The American Dream Essay Research Paper CONTEMPORARY

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The American Dream Essay, Research Paper CONTEMPORARY AMERICAN SOCIETY - The American Dream? : DEAD or ALIVE? INTRODUCTION Originally, the ‘Dream’ was envisaged to be life in a new world where anything successful can happen and good things might (Hochschild, 1996). In 1963, Martin Luther King Jnr said that he too had a dream “that on the red hills of Georgia the sons of former slave owners will be able to sit down together at a table of brotherhood” Video: The Legacy). Since then, many aspects of Martin Luther King’s Dream for the American people have come true, but some remain a dream. Today, the notion of the ‘American Dream’ stretches far beyond the idea of political and religious freedom to a more economically oriented base. The United States has

increasingly become a consumer-based society, so the idea of ’success’ is now measured by material wealth – a white picket fenced house in the suburbs complete with car, dog and two children. The American Dream is still alive, but only in the minds of those citizens who have the resources to fulfil the definition of success, namely, material wealth. DISCUSSION The US is the most influential country in the world. This is seen not only in monetary strength and business power, but also in the choice of music, clothes and recreational activities. It is this perception that draws people to the idea of the great American Dream and the ‘land of the free’, a perception that for the right person at the right time, everything is possible. America has traditionally been a land of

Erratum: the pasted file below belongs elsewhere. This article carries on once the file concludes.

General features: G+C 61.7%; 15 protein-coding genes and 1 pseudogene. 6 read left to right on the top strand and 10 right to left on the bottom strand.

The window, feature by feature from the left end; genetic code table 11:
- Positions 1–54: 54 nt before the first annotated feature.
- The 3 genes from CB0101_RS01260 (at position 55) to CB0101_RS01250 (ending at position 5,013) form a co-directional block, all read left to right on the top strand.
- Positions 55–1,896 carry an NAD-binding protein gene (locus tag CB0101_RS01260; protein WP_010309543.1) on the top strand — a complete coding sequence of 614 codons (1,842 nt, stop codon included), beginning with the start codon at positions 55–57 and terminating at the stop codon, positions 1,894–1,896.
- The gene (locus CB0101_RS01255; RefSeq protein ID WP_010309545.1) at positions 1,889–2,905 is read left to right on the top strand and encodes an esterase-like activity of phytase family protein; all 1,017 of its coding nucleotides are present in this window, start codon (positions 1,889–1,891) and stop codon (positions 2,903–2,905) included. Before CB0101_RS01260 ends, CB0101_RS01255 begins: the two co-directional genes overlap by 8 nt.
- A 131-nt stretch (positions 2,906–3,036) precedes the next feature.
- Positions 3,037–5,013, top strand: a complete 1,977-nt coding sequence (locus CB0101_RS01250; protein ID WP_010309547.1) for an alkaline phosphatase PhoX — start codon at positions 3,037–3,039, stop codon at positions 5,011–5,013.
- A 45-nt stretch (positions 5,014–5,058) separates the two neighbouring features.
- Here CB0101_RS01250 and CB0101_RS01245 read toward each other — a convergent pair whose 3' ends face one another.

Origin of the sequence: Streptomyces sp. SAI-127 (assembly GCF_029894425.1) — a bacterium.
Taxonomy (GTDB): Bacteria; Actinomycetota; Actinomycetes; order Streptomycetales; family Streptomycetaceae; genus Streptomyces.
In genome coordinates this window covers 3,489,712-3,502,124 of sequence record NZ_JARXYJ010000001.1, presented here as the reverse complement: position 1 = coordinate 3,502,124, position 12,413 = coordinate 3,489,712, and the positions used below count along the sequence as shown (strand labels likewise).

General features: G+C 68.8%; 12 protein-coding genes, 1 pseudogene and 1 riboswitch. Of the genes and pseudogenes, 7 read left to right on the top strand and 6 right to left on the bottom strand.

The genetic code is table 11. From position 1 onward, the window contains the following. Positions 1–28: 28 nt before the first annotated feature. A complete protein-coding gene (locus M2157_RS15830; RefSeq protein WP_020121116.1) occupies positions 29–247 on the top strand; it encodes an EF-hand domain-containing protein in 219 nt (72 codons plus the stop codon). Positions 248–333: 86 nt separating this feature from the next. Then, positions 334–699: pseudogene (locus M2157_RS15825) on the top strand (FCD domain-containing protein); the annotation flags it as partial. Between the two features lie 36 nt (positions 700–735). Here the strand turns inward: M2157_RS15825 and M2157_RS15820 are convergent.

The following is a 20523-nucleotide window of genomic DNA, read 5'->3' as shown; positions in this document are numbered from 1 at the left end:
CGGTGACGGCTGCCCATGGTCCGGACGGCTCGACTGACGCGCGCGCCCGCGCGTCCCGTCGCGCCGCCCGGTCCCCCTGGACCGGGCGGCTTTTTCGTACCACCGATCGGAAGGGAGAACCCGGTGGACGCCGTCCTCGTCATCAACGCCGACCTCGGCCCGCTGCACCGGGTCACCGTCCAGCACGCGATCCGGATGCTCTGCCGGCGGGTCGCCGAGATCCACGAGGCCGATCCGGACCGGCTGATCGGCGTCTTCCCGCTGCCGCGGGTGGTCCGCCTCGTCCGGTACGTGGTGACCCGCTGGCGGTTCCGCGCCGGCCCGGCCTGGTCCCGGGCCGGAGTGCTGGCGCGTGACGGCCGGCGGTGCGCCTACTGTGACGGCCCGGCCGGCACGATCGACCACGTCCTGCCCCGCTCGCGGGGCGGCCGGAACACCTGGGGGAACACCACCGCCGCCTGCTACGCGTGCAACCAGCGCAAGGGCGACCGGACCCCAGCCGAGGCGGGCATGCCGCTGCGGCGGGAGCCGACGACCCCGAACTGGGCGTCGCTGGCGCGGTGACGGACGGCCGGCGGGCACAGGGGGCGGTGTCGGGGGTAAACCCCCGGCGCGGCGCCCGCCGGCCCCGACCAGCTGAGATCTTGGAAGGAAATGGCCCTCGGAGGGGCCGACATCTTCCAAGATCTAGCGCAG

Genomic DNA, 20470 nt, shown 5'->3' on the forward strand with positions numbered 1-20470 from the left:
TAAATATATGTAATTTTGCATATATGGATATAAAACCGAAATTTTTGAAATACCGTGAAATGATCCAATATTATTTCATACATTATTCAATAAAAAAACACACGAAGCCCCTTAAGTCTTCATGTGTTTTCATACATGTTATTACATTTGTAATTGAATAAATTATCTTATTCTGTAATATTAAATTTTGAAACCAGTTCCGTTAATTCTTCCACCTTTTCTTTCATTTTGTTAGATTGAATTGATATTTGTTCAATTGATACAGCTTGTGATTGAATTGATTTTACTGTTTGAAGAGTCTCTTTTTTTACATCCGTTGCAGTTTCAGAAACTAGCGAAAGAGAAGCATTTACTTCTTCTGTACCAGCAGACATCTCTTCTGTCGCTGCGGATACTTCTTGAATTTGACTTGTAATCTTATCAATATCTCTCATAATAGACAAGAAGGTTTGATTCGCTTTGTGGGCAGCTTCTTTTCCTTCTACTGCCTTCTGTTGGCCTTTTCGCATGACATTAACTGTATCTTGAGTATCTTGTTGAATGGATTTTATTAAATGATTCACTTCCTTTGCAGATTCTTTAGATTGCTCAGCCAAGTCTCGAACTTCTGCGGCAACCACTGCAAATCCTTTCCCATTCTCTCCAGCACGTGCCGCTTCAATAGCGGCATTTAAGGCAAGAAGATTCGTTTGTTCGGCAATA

immigrants and the home to people of many nationalities and cultures, all aspiring to achieve the Dream. Early immigrants have left an indelible mark on American cities and society, from the Italians in New York, the Scandinavian farmers of Wisconsin and the Mid-West, to the more recent waves of immigrants from Asia on the West Coast (Hochschild, 1996). All came to pursue the Dream and entered the great ‘melting pot’ in the desire to become a successful American. The United States has a history of racial tension and violence that has prevented certain minority groups, especially blacks, from reaching the American Dream. More recently, opposition to immigration has been rising (Daniels, 1991:400). As economic success has become harder for many to achieve, immigrants have been

seen as reducing the already shrinking portion of the Dream available. Although American society generally has become more tolerant of racial differences, the population as a whole is permanently divided into three main groups in all official wording – black, white and Hispanic. Blacks and Hispanics continue to face a harder road to success and achievement of the American Dream than most whites. In The Legacy, the ‘Dream’ as Martin Luther King Jnr saw it was that all people would be treated equally regardless of race, religion, or sex. He dreamed that his four children would not be judged by the colour of their skin but by the content of their character. He waited for the day they could walk down the street and hold hands with a child of a different race. This part of

King’s dream, in theory at least, has come true. Segregation by race has been outlawed. In reality, whites and blacks still lead separate lives. In cities and towns, affluent areas are mainly white, poor areas black or Hispanic. The two rarely mix. The system of local government in America perpetuates the disadvantages as taxes raised from local home owners determine the levels of funding for schools and community support centres. Poorly funded schools cannot provide the level of education of those in wealthy areas, thus affecting the educational and economic future of the students and consequently the ability to achieve the Dream. So whilst King today would see black and white children learning and playing together, discrimination still exists. Although it is now mainly